In families of police officers, domestic violence is two-to-four times more likely than in the general population — from stalking and harassment to sexual assault and even homicide. As the National Center for Women and Policing notes, two studies have found that at least 40% of police officer families experience domestic violence, in contrast to 10% of families in the general population.

America’s police domestic abuse problem was on full display in Monday’s horrific murder of Valerie Morrow, who police say was shot to death by her ex-boyfriend, Stephen Rozniakowski, a Philadelphia-area police officer. Morrow, 40, had just been granted a protection from abuse order against Rozniakowski, who had been charged with 75 counts of stalking.

Full story

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No Holiday for Domestic Violence

By Jan Schiller, Executive Director, S.H.A.R.E., Inc. Morgan County Domestic Violence Program

For victims of domestic violence, making plans for the holidays – Thanksgiving through News Years Day – often includes trying to figure out how to keep it from turning brutal. Stress can build up during this time of year with increased financial pressure, alcohol consumption, family pressures and more contact with the abuser. Victims can feel very motivated to stay through the holidays because they don’t want to break up families at this time. At S.H.A.R.E., Inc., we may experience a decrease in crisis calls on holidays with more calls for help in January and February. For survivors, it is a good time to review safety plans and start new family traditions.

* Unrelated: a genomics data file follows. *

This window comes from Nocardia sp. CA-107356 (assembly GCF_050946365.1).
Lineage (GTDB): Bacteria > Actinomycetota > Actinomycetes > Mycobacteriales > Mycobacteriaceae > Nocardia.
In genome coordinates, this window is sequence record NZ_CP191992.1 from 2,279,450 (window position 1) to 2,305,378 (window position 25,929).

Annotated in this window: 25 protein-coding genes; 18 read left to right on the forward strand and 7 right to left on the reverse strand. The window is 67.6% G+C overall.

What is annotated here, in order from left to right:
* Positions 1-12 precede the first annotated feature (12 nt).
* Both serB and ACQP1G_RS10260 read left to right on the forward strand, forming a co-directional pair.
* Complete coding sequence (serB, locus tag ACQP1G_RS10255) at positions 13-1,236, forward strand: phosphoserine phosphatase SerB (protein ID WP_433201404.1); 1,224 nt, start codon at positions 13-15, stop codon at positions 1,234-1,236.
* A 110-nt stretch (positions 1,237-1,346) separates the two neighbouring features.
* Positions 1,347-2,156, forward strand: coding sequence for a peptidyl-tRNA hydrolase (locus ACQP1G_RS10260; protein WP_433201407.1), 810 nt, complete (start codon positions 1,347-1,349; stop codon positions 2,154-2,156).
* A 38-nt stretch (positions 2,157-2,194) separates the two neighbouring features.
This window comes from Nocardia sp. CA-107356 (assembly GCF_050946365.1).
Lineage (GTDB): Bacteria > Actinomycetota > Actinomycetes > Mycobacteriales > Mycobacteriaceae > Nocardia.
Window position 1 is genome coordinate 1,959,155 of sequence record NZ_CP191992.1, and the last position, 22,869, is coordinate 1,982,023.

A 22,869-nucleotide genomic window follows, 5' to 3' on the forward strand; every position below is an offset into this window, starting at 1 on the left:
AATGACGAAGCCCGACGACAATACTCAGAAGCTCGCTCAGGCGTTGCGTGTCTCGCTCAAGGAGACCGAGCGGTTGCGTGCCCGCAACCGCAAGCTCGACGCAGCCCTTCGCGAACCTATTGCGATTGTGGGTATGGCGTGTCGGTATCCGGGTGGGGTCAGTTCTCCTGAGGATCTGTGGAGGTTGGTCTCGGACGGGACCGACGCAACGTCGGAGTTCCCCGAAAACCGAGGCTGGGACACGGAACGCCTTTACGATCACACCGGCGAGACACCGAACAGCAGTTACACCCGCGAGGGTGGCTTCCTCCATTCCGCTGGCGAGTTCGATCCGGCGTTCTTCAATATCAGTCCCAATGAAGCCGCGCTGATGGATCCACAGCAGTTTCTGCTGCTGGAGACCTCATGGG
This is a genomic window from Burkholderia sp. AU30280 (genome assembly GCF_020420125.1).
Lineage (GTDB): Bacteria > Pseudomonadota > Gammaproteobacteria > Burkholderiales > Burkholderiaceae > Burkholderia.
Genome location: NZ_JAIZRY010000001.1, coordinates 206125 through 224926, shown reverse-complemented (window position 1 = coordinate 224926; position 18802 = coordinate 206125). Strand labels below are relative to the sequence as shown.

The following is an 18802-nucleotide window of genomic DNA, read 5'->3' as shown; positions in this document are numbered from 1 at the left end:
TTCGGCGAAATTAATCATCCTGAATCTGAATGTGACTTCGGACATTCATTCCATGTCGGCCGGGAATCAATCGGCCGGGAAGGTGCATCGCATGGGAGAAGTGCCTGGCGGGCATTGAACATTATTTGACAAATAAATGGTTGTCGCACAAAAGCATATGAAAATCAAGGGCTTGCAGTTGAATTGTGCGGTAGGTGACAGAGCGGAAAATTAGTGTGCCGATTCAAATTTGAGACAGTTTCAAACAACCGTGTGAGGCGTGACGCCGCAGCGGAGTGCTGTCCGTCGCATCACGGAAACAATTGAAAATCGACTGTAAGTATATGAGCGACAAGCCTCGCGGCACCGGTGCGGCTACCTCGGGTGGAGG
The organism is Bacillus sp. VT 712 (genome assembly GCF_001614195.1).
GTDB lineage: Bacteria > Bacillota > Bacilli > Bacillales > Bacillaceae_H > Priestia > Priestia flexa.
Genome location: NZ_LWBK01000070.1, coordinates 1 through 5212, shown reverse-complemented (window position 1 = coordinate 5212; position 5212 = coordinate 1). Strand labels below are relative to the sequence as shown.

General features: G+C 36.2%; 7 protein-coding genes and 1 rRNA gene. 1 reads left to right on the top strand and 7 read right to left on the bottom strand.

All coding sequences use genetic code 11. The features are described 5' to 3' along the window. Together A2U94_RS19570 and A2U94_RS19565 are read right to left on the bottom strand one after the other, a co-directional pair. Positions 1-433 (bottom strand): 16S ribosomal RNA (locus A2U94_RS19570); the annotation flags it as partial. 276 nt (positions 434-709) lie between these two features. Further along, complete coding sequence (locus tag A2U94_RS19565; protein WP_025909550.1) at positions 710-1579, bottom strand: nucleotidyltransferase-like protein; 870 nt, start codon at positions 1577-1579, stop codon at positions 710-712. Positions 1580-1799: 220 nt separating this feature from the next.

Domestic violence is the leading cause of injury to women. Each year more than 1.3 million women are the victims of violence by an intimate partner. This number includes as many as 324,000 women who are pregnant at the time they are battered or abused. One in three adolescent girls in the United States is a victim of physical, emotional, or verbal abuse from a dating partner. These numbers probably underestimate the true magnitude of the problem because we know that most incidents are never reported.

Here at S.H.A.R.E., Inc., we strive to change these numbers with the ongoing support of the community.


What Do You Know About S.H.A.R.E., Inc.?

Sometimes we hear that the reason a victim of domestic abuse didn’t call us or an agency didn’t make a referral to us was because the victim didn’t need emergency shelter. So what services do we provide other than shelter for domestic violence victims and their children?

In 2014 alone, we have assisted 79 adult victims with safety plans, protection orders, and parenting plans. There have been a total of 66 women in support groups and 84 children and youth in kids’ groups. As I write this, with another six weeks left in the calendar year, the staff has provided follow-up contact in person or by phone a total of 866 times! Wow! And 83 families have been able to rent an apartment, shop for some groceries or diapers, or put a tank of fuel in their cars thanks to the financial assistance provided by S.H.A.R.E., Inc.

This is in addition to the 550 projected nights of housing we will provide in the emergency shelter, which is a three bedroom house with playroom for children.